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Southern Historical Society Papers, Volume 12. (ed. Reverend J. William Jones), Literary Notices. (search)
its descriptions are very vivid and life-like; and that it is a valuable contribution to an inside view of the life of the private soldier in both armies. We do not hesitate to advise our friends to buy the book, and we predict for it a wide sale. As the authors cite Southern Historical Society papers as among the authorities they have consulted, it may not be gracious in us to say so, yet we feel impelled to add that military critics will not be impressed with their citation of either Lossing or Pollard as authority on any mooted point. After we have studied the book we propose to give, in a full review, our impressions of this first attempt to blend in authorship The Blue and the Gray. Meantime we wish our friends and brothers—the author—severy success in their venture. anecdotes of the civil war in the United States. By Brevet Major-General E. D. Townsend, late Adjutant-General United States Army (retired). New York: D. Appleton & Co. 1884 This is a very entertaining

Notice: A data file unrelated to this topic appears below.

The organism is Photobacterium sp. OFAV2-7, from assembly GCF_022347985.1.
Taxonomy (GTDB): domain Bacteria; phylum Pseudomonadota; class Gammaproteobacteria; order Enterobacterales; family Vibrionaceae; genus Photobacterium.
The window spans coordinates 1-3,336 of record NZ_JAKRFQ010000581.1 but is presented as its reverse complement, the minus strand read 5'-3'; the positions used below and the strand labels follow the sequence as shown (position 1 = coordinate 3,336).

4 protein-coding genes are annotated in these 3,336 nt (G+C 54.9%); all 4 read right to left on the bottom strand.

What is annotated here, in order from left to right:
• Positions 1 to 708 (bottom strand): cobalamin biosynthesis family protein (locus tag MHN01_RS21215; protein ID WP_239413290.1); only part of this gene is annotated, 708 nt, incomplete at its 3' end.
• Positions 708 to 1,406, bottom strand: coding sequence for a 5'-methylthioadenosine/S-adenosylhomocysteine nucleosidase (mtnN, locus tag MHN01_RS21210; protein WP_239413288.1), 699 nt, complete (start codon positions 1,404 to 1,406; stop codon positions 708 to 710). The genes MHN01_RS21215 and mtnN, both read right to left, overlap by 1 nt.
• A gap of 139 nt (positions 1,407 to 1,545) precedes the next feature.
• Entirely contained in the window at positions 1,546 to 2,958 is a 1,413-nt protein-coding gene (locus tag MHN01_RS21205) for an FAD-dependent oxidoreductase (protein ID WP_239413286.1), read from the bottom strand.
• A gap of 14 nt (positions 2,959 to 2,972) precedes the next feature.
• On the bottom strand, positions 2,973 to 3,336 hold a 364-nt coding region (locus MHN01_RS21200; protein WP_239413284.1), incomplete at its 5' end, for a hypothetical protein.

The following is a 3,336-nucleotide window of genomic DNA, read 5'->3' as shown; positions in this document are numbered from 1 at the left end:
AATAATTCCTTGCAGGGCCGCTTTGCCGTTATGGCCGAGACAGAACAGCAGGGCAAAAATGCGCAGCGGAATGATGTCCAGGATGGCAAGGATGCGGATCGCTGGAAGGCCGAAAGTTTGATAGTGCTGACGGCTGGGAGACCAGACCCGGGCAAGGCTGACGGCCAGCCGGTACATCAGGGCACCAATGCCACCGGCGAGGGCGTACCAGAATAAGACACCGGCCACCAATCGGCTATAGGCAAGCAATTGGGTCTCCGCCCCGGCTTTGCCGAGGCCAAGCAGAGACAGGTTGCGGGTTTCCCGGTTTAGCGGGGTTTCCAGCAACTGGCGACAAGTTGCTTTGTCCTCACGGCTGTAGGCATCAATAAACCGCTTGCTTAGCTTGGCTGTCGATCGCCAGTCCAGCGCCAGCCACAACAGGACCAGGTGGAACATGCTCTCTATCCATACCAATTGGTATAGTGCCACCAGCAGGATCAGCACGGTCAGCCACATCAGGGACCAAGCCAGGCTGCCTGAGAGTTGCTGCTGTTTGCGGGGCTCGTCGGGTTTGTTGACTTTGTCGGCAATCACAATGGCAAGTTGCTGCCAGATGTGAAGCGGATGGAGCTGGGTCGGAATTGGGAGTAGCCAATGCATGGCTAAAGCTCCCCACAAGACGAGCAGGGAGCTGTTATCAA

Southern Historical Society Papers, Volume 12. (ed. Reverend J. William Jones), Is the, Eclectic history of the United States, written by Miss Thalheimer and published by Van Antwerp, Bragg & Co., Cincinnati, a fit book to be used in our schools? (search)
hor here refers back to paragraph 484 for proof], and it seems perfectly clear that the book means to teach that secession leaders in the cabinet of Mr. Buchanan had stripped Northern arsenals to supply the South with arms, had scattered the navy in order to paralize the National Government, and had really brought it about that the South was better prepared for the war than the North. This is a favorite theory with Northern writers, it is fully brought out in such books as Greely, Draper, Lossing, Moore's Rebellion Record and Badeau, which the author advises our children to read, and we are not surprised that she adopts it. This theory is, of course, utterly untrue, and would seem to need no labored refutation; but if any one desires to go into the matter more fully, let him read the article on Confederate Ordnance, by the able and accomplished chief of the Department, General J. Gorgas, published in the January-February, ‘84, number of our Southern his-Torical Society papers, an